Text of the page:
Deciding to follow, Hunter and the van eventually reach a mall. Only the young man enters carrying a backpack. Hunter follows him in only to lose him. Heading back to the entrance Hunter is almost blown up by a bomb. Scanning the devastation and seeing no one he can help, Hunter runs out to find the van. It’s gone and he races back to the house at the partial address.

The van is not there and Hunter finds three dead inside the house, an older couple and a young girl. A picture suggests they are the family of the young man that entered the mall with the backpack. Hunter has seen this tactic used by ISIS, the Taliban and others. But that was in the Middle East not in America.  What was Kevin involved in and where does Hunter go from here?

Another attack sends the country spiraling toward war. Hunter must pull together Kevin’s cryptic clues to find not only his brother’s killer but who is behind the terrorist attacks. LaRue is doing his own investigating and is using Hunter to flush out the conspirators.

As he searches for Khalifah, the assassin Caine, and the elusive G, Hunter finds not everyone is as they seem.  Also how are the Russians involved? Can Hunter figure out who are the bad guys and foil a plot that threatens to pull the country apart and draw it into another Middle Eastern war? Will he get his $879,928.66 back?

The Consultant is action-packed and Hunter is a likeable character. Our hero is the narrator of the story and pokes a little fun at himself, i.e. ’I ambled in – tough guys amble’. I was puzzled that some of the other characters were not better developed until I remembered Hunter is telling the story. He’s really good at finding bad guys but not so great with relationships and feelings.

I look forward to the next installment of this series. Recommended read-a-likes include Vince Flynn’s Mitch Rapp series and (my recommendation) the Gray Man series by Mark Greaney.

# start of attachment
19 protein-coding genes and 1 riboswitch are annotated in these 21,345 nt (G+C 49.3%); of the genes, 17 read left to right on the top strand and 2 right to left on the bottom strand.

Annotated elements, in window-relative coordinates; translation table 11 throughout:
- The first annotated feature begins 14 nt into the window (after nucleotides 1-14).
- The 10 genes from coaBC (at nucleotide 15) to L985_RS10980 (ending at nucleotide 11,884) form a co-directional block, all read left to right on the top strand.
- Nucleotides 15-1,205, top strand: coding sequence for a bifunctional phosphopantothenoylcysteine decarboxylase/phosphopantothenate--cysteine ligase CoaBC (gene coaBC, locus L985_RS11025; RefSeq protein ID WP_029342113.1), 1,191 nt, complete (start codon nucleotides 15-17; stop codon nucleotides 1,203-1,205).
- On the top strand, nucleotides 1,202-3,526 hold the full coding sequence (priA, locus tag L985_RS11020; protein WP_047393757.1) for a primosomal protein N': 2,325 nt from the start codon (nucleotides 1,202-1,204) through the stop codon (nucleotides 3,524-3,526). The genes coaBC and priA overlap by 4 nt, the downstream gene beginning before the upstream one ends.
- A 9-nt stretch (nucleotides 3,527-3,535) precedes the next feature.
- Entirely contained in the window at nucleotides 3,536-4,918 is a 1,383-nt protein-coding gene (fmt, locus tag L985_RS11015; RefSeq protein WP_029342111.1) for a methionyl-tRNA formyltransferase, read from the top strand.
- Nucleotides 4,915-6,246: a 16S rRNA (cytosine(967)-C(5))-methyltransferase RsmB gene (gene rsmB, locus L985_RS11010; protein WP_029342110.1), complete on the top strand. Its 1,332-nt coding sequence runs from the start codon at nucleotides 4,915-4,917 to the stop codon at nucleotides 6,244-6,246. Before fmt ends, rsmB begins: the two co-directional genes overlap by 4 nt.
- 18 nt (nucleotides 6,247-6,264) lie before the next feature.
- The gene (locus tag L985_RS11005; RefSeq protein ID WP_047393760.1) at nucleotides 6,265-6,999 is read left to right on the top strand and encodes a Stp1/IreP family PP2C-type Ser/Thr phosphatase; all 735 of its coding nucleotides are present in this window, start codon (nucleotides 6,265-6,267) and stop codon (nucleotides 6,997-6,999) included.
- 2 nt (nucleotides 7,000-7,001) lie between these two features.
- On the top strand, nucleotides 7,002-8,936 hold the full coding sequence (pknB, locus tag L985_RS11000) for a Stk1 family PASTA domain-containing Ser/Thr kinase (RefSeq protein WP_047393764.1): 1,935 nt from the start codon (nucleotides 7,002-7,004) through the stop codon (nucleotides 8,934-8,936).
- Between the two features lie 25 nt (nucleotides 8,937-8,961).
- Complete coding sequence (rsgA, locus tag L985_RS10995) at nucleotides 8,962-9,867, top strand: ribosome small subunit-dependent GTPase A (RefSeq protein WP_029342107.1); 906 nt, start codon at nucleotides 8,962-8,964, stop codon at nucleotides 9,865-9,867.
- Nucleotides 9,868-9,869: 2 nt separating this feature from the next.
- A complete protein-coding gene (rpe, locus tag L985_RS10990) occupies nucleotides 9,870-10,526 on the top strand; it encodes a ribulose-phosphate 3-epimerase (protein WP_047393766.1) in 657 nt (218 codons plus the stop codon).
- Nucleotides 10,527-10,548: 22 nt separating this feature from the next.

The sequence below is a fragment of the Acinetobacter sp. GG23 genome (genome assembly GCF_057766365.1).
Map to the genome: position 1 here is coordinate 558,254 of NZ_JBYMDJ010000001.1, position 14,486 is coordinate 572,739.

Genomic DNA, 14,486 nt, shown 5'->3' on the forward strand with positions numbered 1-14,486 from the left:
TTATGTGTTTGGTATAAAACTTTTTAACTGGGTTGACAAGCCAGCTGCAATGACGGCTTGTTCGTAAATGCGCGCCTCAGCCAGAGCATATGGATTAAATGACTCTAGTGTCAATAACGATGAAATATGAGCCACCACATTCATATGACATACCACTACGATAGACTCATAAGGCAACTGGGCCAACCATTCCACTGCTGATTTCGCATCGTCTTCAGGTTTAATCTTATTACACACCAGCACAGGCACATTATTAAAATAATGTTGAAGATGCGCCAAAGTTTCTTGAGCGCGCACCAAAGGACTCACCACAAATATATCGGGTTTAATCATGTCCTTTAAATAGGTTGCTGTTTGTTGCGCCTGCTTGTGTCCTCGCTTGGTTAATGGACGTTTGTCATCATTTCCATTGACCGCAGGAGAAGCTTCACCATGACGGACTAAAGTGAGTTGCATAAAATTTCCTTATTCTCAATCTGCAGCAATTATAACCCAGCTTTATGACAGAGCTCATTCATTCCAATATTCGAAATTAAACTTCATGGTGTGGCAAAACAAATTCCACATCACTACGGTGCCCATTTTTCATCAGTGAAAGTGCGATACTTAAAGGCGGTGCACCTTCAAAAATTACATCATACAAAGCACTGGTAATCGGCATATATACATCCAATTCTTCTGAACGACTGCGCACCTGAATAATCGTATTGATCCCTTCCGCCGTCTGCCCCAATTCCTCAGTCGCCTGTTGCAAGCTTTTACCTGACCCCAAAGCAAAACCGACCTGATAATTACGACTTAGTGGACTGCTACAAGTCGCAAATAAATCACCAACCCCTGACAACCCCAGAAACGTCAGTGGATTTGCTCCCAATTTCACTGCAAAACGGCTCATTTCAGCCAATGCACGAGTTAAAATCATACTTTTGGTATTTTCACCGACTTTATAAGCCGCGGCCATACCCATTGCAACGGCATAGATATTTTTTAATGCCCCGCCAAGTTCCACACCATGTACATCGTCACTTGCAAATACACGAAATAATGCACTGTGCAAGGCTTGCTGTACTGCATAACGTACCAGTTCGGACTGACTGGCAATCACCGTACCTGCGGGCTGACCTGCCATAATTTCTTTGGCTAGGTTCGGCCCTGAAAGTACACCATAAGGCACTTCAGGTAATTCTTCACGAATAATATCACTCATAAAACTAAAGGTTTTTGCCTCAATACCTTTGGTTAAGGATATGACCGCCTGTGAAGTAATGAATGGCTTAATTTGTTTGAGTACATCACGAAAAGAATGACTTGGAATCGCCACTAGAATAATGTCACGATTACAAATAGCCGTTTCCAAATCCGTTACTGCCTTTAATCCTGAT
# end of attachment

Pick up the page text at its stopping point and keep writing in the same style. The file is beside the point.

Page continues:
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Wilder Girls by Rory Power

Being a teenage girl is rough. Being a teenage girl trapped on an island while a mysterious illness transforms you and your friends into strange, animal-human hybrids and destroys the wilderness around you? Well, that’s a hardship I’ll probably never be able to relate to. And that’s what the characters in WILDER GIRLS have to deal with.

Hetty, Byatt, and Reese are three friends bound together by the strange situation they’re in. They attend the Raxter School for Girls. Except classes aren’t really in session. A sickness has taken over the school. Almost all the adults have died, except for two of the younger faculty, Miss Welch and the Headmistress. These two keep the girls in order, helping them learn survival skills and manage their meager supplies.

The illness on the island causes the girls go through painful and unpredictable transformations. Hetty’s right eye fused shut. Reese has a silver-scaled claw for a hand and glowing hair. Byatt grew a second spine. Other girls aren’t so lucky; sometimes, the transformations are too much for their bodies to handle.

Hetty is recruited to the team of girls responsible for bringing supplies from the Navy drop-off back to the school. The job is dangerous, requiring them to face the transformed wilderness that surrounds the school. Just when Hetty thinks the danger can’t get more intense, she discovers a secret that could bring everything crumbling down. And this secret might put Byatt’s life in danger.

Wilder Girls is one of those books that could be categorized for adults if the content were just a little different. As is, however, the author deals with topics like love, betrayal, and family all with a Sci-Fi spin that I think both adult and teen readers can enjoy. I appreciated the depiction of everyday life in a disaster situation. Yes, the school is falling apart, but there are still love triangles and petty disagreements. Life goes on, even when life is mutating around you.

The story is told mainly from Hetty’s perspective, with a few chapters from Byatt’s point of view. While I don’t mind this tactic, it doesn’t work as well in Wilder Girls. The chapters told by Byatt feel too much like what they are: a way for the author to tell readers about the secrets Byatt unwittingly uncovers.

I have a real knack for choosing books that don’t have tidy endings. Wilder Girls is another one of those. Of course, the author could be leaving room for a sequel–and I honestly hope that’s the case. For any criticisms I might have, it’s a really well-written book. In a way, it reminded me of the Southern Reach trilogy by Jeff VanderMeer, which is always a bonus.

On a completely different note, I should say this is my last book review for Joplin Public Library. I’ve accepted a position at another library. JPL has been part of my life since my childhood, when I would walk to the old library on Main Street and spend hours amongst the books. Joplin Public Library has a bright future, and I look forward to being a patron for years to come.